Sunday, November 13, 2011

MIXTAPE: Late In the Game Love

As I begin compiling a tentative list of my favorite songs of 2011 (can you believe it's almost over?), there were a smattering of relatively obvious choices that, while I do enjoy them, I never got around to feeling the need to write about them on the blog. You can probably guess the reasoning behind this. More often than not, the songs themselves were such a mainstay in the more commercialized avenues of music news (television, radio, etc.), it was a generally accepted fact in my mind that most folks have already heard the song and made a decision on its quality for themselves.

Rather than beat a dead horse (I hate that expression, and yet I use it again and that being redundant?), let's just take a quick second to groove to them one more time...

HOT CHELLE RAE - "Tonight Tonight"
There's a party on the rooftop
Top of the world tonight, tonight
And we're dancing on the edge of the Hollywood sign
I don't know if I'll make it
But watch how good I'll fake it
It's alright, alright
Tonight, tonight

In my own mind, when I first was introduced to Hot Chelle Rae back in 2009, they were more on the quirky rock side of the pop/rock genre spectrum. Fast forward to 2011, and we are presented with the pure poppiness that is their breakthrough single "Tonight Tonight" off their upcoming sophomore album. It's reminiscent of the carefree "rock" (heavy on the quotes) that dominated the airwaves when I was in high school -- slightly ridiculous, kind of petulant, and very catchy. In a sense, they are a poppier 2011 version of Simple Plan during their glory years. In the case of "Tonight Tonight", I'm very okay with that, and can't get that "Whoa-oh-oh! Whatever! Whoa-oh-oh!" bits out of my head.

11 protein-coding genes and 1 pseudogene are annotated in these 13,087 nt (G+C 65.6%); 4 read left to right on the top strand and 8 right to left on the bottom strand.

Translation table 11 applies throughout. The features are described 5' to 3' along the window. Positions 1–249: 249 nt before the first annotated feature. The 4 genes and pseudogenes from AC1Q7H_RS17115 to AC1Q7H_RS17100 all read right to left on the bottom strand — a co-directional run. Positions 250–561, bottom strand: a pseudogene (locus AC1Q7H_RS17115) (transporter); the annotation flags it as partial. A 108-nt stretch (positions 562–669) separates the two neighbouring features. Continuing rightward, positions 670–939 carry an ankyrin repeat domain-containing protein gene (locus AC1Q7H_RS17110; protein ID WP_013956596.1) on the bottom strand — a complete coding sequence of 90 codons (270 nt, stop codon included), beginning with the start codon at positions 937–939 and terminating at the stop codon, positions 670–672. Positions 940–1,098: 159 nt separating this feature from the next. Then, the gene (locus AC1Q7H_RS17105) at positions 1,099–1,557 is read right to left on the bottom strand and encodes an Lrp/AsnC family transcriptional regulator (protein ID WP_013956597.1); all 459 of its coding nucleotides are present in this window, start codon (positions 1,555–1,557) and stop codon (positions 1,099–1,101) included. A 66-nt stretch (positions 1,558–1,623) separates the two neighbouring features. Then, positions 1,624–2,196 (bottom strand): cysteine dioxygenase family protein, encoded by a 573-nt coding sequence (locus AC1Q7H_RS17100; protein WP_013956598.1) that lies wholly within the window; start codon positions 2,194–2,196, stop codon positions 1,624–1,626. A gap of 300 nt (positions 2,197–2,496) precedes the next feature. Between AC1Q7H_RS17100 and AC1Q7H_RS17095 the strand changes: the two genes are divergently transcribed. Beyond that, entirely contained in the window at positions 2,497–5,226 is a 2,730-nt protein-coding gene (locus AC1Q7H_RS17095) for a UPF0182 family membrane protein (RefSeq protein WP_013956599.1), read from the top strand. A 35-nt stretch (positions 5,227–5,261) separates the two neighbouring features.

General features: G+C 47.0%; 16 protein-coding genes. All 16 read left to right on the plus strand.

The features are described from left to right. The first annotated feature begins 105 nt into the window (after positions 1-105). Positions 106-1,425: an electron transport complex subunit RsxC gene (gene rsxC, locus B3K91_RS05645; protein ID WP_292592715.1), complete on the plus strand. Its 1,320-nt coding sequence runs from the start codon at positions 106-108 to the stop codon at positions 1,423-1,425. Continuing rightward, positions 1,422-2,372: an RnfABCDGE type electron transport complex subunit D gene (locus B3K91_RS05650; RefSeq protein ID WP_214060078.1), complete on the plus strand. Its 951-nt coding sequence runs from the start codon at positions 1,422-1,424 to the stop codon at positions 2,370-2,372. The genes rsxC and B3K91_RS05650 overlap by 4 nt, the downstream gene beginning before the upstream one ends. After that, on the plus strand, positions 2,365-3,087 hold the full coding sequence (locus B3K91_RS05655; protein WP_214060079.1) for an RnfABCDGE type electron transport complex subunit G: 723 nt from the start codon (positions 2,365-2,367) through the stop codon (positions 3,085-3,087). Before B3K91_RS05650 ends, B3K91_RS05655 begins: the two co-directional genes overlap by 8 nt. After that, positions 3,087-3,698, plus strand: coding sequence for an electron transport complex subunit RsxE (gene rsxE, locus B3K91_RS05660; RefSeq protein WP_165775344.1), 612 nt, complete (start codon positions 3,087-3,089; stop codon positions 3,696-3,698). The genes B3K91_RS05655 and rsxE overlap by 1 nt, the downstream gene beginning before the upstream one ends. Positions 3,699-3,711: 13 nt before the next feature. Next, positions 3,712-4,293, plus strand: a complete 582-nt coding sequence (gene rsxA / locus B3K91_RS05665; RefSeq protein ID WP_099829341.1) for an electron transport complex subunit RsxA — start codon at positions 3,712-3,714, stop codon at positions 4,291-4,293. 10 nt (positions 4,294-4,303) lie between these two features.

NICKI MINAJ - "Super Bass"
I said, "Excuse me, you're a helluva guy
I mean, my my my my, you're like pelican fly..."
Yes I did, yes I did
Somebody please tell him who the eff I is
I am Nicki Minaj, I mack them dudes up
Back coupes up and chuck the deuce up

I have a strange fascination with Nicki Minaj and the extreme opinions she spawns in all listeners. It appears you either love her or hate her, there is no in between...unless you're me, I guess. She certainly can create a sticky pop song, brimming with more-than-a-little-bit ridiculous lines that you find yourself memorizing and repeating unconsciously ("Pelican fly"? Where do people come up with this stuff?). "Super Bass" is undoubtedly the most commercially friendly cut off of Pink Friday, and never do I choose to skip it when it comes up on the ol' iPod. Say what you want about Nicki, but in a genre dominated by men, she holds her own, not just in terms of grabbing the attention of your eyes but your ears, too.

MAROON 5 - "Moves Like Jagger" (feat. Christina Aguilera)
Take me by the tongue and I'll know you
Kiss me till you're drunk and I'll show you
All my moves like Jagger
I got the moves like Jagger
I got the moves like Jagger

Maroon 5. Praising Mick Jagger of the Rolling Stones. With a feature tag nod to Christina Aguilera. And with a heavy whistled hook. I really didn't want to like this, mostly because it seemed so utterly...what's the word?...random. But when it works, it works, and there is no doubt that this is the cut that helped save Maroon 5's slumping third record Hands All Over (via re-package, of course). Plus there's the added bonus that it helped the public forget about the terrible year Ms. Xtina has had of late (the trash written about Burlesque, her divorce, public drunkenness, screwing up the words to the National Anthem, and oh yeah, that Bionic fiasco). It's the unexpected sum of seemingly strange ingredients, and has arguably become  one of the most successful cuts of 2011. Who could have thought?